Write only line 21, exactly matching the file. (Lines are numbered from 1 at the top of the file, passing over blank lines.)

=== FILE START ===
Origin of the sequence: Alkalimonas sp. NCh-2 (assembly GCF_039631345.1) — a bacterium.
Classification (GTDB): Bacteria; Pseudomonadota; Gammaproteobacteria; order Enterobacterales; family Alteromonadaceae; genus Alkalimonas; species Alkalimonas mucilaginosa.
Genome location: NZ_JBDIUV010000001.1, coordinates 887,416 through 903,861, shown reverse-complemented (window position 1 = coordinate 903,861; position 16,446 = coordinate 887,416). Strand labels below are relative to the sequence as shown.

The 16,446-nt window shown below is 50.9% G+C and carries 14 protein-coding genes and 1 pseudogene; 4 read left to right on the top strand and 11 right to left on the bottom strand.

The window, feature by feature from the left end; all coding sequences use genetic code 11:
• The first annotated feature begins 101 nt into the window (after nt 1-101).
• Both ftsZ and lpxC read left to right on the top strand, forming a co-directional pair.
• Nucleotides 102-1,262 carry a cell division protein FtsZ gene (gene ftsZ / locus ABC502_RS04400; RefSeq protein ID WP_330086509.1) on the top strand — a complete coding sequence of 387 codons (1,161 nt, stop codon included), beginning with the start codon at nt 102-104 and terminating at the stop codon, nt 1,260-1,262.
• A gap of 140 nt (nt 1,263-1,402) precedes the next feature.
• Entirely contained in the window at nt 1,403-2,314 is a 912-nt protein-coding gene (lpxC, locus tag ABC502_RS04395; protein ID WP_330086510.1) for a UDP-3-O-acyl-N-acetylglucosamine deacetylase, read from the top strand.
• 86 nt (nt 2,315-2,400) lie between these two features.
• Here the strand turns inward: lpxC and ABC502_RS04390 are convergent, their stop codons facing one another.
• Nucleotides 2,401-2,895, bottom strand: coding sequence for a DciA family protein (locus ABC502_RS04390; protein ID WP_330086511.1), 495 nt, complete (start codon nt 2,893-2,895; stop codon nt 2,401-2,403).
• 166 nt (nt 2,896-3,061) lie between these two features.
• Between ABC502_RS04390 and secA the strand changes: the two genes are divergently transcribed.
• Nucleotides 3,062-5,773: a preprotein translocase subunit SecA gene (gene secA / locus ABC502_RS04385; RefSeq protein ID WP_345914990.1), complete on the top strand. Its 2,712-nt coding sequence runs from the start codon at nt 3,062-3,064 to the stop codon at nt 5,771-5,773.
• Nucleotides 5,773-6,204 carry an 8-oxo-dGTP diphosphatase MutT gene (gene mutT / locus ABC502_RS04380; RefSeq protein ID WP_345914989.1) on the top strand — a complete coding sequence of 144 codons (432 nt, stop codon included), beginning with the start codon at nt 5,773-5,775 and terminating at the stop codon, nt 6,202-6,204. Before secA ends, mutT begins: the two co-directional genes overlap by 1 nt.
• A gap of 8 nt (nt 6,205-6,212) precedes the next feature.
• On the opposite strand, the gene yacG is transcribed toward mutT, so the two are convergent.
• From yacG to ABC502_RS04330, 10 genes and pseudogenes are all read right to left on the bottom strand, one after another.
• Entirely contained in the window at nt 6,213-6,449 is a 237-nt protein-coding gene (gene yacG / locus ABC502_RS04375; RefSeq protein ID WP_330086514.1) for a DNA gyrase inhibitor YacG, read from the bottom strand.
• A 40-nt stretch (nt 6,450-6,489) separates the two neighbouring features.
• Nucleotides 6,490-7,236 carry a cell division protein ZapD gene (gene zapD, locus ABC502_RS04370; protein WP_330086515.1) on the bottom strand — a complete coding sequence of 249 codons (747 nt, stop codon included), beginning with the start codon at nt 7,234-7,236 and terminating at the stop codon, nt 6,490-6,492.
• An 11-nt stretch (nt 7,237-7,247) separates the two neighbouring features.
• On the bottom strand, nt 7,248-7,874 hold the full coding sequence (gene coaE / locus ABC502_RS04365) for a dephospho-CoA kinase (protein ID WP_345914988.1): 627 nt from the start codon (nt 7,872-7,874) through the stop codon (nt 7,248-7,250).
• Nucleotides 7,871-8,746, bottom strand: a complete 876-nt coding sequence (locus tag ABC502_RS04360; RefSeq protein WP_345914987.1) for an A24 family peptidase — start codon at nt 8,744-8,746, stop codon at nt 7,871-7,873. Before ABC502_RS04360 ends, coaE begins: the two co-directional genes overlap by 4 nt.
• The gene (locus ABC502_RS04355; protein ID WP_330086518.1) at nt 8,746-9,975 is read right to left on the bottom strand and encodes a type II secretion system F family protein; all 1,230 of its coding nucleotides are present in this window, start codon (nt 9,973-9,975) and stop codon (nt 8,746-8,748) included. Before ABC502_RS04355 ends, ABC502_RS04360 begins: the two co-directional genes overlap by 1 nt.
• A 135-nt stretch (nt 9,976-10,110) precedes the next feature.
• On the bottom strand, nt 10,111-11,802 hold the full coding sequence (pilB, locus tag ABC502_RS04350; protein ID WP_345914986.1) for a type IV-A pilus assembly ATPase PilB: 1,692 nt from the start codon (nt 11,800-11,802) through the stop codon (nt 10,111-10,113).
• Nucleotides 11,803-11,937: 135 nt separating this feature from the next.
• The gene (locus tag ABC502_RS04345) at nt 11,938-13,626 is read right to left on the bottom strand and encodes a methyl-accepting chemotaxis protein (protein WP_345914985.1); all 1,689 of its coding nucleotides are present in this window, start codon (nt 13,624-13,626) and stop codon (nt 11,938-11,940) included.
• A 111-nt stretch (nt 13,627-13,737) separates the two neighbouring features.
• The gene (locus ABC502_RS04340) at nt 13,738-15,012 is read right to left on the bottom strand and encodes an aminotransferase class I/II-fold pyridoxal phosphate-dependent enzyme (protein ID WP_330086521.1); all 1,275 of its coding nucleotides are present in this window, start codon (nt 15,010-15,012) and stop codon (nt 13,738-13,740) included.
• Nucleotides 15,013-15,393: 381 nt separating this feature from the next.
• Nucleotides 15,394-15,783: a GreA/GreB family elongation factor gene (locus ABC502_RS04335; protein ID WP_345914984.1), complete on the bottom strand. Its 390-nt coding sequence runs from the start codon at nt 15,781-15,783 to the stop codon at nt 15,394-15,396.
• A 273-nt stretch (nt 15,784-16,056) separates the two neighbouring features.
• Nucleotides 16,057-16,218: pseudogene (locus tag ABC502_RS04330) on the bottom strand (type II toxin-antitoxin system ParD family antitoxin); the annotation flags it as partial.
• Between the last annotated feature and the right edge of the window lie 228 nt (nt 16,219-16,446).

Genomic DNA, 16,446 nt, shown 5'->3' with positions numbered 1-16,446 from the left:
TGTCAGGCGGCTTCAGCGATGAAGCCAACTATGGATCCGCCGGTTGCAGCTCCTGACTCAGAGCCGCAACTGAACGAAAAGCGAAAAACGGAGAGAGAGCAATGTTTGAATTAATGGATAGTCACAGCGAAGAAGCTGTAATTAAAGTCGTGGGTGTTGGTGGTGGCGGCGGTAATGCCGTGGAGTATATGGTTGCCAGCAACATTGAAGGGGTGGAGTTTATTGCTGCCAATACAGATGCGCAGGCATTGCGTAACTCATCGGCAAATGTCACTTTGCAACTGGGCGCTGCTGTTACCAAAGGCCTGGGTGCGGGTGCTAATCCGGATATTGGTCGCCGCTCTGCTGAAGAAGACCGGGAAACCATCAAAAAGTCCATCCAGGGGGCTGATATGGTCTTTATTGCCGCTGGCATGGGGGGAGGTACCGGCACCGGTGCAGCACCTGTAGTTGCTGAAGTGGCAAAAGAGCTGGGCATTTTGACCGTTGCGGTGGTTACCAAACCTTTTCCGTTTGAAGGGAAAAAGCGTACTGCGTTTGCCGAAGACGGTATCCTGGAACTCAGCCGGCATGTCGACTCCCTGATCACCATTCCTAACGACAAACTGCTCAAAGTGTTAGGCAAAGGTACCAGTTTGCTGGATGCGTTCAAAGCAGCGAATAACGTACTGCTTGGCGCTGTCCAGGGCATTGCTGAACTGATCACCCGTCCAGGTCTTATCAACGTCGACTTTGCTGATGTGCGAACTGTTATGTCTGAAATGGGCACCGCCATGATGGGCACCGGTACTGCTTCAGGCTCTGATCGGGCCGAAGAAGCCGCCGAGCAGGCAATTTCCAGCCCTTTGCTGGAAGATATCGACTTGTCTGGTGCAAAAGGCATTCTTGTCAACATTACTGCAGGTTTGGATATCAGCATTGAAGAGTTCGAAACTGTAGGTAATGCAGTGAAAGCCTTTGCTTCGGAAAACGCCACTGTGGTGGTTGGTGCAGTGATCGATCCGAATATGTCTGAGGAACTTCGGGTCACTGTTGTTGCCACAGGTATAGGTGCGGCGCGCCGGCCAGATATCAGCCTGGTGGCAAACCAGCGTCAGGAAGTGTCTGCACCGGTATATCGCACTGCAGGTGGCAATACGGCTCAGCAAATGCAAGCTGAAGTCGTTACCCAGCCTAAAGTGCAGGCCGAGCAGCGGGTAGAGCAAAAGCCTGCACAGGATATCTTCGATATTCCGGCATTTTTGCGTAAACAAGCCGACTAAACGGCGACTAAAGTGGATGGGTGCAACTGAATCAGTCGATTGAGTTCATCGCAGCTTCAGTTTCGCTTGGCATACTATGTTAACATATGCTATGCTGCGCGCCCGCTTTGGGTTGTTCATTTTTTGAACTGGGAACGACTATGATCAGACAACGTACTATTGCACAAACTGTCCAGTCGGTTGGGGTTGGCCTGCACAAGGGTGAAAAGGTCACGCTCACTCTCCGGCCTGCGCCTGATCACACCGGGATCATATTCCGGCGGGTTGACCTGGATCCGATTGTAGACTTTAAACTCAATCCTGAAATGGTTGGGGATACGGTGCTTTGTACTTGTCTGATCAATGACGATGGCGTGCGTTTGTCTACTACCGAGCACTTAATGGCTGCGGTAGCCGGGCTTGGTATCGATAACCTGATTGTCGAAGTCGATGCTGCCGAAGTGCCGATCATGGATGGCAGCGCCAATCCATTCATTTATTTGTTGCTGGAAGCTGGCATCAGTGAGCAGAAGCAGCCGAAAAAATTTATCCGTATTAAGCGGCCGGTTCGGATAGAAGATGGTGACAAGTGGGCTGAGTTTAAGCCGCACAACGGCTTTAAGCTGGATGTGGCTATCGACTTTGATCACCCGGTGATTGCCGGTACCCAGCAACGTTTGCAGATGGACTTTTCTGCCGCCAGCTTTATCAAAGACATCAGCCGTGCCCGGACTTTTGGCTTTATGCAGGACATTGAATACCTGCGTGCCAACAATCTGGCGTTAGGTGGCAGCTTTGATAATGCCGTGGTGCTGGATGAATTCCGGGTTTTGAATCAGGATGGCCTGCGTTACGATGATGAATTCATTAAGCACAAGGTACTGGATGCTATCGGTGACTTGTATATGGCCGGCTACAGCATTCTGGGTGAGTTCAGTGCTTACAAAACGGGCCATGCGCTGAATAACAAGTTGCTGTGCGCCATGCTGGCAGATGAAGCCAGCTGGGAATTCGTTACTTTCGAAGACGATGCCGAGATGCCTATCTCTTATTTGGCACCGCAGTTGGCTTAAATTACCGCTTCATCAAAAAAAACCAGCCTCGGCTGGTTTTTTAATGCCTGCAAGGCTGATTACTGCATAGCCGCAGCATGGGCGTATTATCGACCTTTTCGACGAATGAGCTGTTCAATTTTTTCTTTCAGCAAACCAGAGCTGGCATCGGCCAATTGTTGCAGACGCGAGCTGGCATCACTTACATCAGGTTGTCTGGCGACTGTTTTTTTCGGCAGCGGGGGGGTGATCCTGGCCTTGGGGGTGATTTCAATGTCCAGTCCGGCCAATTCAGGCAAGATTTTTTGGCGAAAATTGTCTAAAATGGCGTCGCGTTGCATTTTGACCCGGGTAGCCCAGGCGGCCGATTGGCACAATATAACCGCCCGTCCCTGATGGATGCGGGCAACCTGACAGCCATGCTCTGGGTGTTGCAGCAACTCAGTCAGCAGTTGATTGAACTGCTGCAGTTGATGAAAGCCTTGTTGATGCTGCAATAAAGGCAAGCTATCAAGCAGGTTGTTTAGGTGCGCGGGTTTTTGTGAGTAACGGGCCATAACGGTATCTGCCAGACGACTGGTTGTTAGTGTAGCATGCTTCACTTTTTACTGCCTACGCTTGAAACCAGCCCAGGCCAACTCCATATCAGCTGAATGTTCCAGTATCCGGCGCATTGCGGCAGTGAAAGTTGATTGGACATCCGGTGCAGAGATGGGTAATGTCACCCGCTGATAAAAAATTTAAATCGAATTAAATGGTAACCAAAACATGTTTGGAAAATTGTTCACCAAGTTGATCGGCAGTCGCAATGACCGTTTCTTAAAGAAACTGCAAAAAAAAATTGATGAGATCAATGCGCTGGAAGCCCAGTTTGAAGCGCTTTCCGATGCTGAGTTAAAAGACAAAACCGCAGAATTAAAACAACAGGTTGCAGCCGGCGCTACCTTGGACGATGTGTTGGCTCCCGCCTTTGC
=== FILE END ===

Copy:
• Entirely contained in the window at nt 6,213-6,449 is a 237-nt protein-coding gene (gene yacG / locus ABC502_RS04375; RefSeq protein ID WP_330086514.1) for a DNA gyrase inhibitor YacG, read from the bottom strand.